The Official Blog of Matthew L. Adler

The Official Blog of Matthew L. Adler

Posts Tagged ‘residential’

Corus Assets Sold To Starwood

Wednesday, October 7th, 2009

The FDIC announced yesterday the winner of an extensive bidding process for the assets of now defunct Corus Bank which included some of the largest names in private equity.  The portfolio comprises mostly construction loans for residential condominiums. The winner was a group led by Starwood Capital Group. The most fascinating part of the deal was the incredibly innovative structure created by the FDIC.  The structure detailed in this Wall Street Journal Article allowed Starwood to invest equity of only $554 million for a portfolio that is estimated to have an original face value of over $5 billion. Although Starwood purchased controlling interest in the portfolio their ownership will only be 40%.  It is estimated that Starwood valued the portfolio at $2.77 billion and the remained funds were part of a series of equity and debt provided by the FDIC which is maintaining a 60% stake in the portfolio.

The structure of this deal is very compelling as it incentivized a company such as Starwood and their partners to enter into a long term strategy to workout these loans but still allows the FDIC the opportunity for significant upside participation.  I suspect, as the FDIC continues to close banks and control pools of loans that we will see more transactions of this kind.  It is pretty interesting that the FDIC in this transaction essentially  became the seller, the buyer, the lender and equity partner all at the same time.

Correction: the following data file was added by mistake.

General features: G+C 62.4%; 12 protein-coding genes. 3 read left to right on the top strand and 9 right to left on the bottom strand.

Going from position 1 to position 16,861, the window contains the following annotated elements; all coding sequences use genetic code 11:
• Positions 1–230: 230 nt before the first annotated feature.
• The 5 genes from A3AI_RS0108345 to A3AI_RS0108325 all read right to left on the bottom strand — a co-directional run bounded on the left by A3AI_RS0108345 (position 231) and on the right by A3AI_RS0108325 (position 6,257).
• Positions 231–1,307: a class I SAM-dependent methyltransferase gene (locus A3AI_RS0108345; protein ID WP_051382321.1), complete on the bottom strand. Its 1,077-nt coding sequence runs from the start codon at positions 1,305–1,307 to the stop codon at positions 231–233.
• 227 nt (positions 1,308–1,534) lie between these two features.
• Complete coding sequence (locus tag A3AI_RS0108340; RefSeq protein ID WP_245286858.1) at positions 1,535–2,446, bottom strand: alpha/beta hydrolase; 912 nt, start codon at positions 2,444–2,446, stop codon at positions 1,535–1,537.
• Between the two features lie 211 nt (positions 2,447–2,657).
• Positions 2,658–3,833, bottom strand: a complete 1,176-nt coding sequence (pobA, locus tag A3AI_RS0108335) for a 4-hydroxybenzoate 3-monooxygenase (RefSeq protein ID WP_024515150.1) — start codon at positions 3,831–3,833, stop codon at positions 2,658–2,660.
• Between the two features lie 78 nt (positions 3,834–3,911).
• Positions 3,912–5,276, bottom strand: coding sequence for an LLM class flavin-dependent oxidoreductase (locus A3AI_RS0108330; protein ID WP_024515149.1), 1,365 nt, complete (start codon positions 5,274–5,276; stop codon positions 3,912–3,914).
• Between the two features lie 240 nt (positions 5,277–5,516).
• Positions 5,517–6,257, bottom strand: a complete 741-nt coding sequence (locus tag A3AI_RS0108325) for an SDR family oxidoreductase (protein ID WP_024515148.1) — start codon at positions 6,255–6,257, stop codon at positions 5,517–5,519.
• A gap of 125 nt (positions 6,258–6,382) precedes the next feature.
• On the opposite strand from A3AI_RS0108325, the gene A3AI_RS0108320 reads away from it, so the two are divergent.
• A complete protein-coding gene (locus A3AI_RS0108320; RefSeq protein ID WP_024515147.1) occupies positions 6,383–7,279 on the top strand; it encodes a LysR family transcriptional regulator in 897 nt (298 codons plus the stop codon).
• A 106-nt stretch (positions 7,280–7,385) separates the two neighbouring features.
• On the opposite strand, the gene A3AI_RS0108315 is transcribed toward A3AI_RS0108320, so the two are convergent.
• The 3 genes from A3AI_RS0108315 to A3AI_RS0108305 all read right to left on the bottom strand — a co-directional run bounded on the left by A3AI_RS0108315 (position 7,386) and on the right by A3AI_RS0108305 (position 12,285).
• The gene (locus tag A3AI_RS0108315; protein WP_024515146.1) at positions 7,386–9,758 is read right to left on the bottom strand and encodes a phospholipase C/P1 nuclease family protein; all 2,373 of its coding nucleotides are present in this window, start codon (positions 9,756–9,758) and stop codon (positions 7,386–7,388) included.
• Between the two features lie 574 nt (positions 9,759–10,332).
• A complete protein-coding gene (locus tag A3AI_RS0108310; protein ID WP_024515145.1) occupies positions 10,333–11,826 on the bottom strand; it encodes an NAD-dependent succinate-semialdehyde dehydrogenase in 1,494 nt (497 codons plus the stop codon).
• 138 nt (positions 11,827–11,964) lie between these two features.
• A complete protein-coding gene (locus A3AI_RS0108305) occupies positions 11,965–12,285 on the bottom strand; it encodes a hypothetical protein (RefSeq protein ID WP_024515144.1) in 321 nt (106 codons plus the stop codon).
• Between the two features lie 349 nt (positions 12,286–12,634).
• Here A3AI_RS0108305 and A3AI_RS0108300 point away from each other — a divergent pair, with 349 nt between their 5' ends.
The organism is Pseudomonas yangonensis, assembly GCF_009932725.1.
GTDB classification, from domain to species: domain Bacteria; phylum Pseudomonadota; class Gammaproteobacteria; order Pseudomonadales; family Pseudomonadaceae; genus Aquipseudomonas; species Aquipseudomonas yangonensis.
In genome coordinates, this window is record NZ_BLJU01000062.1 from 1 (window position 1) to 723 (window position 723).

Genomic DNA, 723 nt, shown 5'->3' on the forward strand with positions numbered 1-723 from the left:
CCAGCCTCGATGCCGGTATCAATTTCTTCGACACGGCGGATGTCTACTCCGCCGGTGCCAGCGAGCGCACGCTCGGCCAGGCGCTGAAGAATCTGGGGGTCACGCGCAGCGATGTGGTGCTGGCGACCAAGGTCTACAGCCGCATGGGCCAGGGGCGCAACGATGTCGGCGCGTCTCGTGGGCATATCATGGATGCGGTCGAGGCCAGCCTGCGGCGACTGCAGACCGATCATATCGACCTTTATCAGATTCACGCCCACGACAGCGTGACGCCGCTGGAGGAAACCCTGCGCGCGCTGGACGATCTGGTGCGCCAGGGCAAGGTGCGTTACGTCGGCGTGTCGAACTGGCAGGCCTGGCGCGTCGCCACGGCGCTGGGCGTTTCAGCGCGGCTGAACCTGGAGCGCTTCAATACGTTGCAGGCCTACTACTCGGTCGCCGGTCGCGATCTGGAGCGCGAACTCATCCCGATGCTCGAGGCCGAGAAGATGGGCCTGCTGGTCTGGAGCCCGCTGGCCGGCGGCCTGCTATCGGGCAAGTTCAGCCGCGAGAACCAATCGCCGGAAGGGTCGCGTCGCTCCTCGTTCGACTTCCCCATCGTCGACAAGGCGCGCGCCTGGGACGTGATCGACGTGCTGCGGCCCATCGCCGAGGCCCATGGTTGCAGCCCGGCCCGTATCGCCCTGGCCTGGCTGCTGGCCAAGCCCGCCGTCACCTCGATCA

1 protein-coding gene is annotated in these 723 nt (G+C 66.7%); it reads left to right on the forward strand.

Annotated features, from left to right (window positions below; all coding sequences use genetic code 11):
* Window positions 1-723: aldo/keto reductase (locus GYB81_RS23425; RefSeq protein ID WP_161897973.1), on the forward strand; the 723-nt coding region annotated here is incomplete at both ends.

Miami Responsible for the Economy?

Wednesday, September 23rd, 2009

On Vanity Fair’s web site Bruce Feirstein is counting down his list of the 100 people, companies, institutions, and vices most responsible for the economic mess. Each day he adds five new culprits to the list of villains. I am embarrassed to inform you that yesterday’s post include number 67. Miami and Las Vegas.

I suppose those of us who live in either of these communities should not be surprised. We witnessed all the signs of a historic housing bubble. I remember looking out my window and literally counting dozens of cranes. I personally know many people that were flipping condos.

For the past 10 years I have been a renter. Countless times over that period of time I have been asked “why is someone in real estate throwing away money by renting”. I politely tried to explain that I was at a transient point in life and it was much cheaper on a monthly basis to rent than to buy. In this latest cycle there was a belief that real estate values only went in one direction. I think most of my contemporaries believed you couldn’t lose money by owning a home. As we all know to well now, this opinion was significantly misguided.

I did not predict this housing crash but I was not surprised by it. It has been a tragedy for Miami, the Country and World. The housing bubble was the trigger that began this recession. In my business, commercial real estate occupancies, financing and values in many cases have been effected by the housing crisis.

I certainly can not disagree with Mr. Feirstein. Unfortunately, Miami was ground zero for some of the most egregious exuberances of the housing bubble. However, although Las Vegas and Miami led the charge, similar excess occurred in many markets in this Country and around the World. It is just sad to see my community singled out, as deserving as it may be.